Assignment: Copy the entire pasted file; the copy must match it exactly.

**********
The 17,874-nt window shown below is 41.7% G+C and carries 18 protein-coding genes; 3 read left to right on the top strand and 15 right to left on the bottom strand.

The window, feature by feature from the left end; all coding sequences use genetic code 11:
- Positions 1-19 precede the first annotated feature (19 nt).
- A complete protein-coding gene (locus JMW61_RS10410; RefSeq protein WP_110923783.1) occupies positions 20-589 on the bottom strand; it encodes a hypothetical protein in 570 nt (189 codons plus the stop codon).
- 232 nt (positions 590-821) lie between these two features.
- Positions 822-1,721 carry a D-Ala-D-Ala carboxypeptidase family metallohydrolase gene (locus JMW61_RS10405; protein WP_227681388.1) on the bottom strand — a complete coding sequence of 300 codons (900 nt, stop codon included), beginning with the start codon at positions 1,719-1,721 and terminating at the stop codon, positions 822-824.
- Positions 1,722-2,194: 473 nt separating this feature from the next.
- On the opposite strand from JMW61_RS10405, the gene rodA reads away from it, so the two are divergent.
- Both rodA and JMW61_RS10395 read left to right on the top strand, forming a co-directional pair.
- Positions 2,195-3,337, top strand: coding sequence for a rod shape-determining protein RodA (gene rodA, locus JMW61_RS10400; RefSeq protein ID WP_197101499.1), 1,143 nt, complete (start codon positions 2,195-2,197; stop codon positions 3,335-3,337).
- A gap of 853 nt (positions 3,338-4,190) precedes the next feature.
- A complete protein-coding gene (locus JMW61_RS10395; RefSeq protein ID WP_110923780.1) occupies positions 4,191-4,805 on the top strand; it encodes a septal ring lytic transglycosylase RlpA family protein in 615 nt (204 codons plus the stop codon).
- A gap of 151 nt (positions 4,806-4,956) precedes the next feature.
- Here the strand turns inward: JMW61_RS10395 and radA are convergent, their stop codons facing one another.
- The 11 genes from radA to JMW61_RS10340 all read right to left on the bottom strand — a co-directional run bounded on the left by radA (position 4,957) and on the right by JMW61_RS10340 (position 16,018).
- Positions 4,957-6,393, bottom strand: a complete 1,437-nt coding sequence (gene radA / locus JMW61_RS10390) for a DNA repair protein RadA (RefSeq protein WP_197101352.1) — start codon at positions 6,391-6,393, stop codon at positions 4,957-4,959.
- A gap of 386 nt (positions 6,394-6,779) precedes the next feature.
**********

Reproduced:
The 17,874-nt window shown below is 41.7% G+C and carries 18 protein-coding genes; 3 read left to right on the top strand and 15 right to left on the bottom strand.

The window, feature by feature from the left end; all coding sequences use genetic code 11:
- Positions 1-19 precede the first annotated feature (19 nt).
- A complete protein-coding gene (locus JMW61_RS10410; RefSeq protein WP_110923783.1) occupies positions 20-589 on the bottom strand; it encodes a hypothetical protein in 570 nt (189 codons plus the stop codon).
- 232 nt (positions 590-821) lie between these two features.
- Positions 822-1,721 carry a D-Ala-D-Ala carboxypeptidase family metallohydrolase gene (locus JMW61_RS10405; protein WP_227681388.1) on the bottom strand — a complete coding sequence of 300 codons (900 nt, stop codon included), beginning with the start codon at positions 1,719-1,721 and terminating at the stop codon, positions 822-824.
- Positions 1,722-2,194: 473 nt separating this feature from the next.
- On the opposite strand from JMW61_RS10405, the gene rodA reads away from it, so the two are divergent.
- Both rodA and JMW61_RS10395 read left to right on the top strand, forming a co-directional pair.
- Positions 2,195-3,337, top strand: coding sequence for a rod shape-determining protein RodA (gene rodA, locus JMW61_RS10400; RefSeq protein ID WP_197101499.1), 1,143 nt, complete (start codon positions 2,195-2,197; stop codon positions 3,335-3,337).
- A gap of 853 nt (positions 3,338-4,190) precedes the next feature.
- A complete protein-coding gene (locus JMW61_RS10395; RefSeq protein ID WP_110923780.1) occupies positions 4,191-4,805 on the top strand; it encodes a septal ring lytic transglycosylase RlpA family protein in 615 nt (204 codons plus the stop codon).
- A gap of 151 nt (positions 4,806-4,956) precedes the next feature.
- Here the strand turns inward: JMW61_RS10395 and radA are convergent, their stop codons facing one another.
- The 11 genes from radA to JMW61_RS10340 all read right to left on the bottom strand — a co-directional run bounded on the left by radA (position 4,957) and on the right by JMW61_RS10340 (position 16,018).
- Positions 4,957-6,393, bottom strand: a complete 1,437-nt coding sequence (gene radA / locus JMW61_RS10390) for a DNA repair protein RadA (RefSeq protein WP_197101352.1) — start codon at positions 6,391-6,393, stop codon at positions 4,957-4,959.
- A gap of 386 nt (positions 6,394-6,779) precedes the next feature.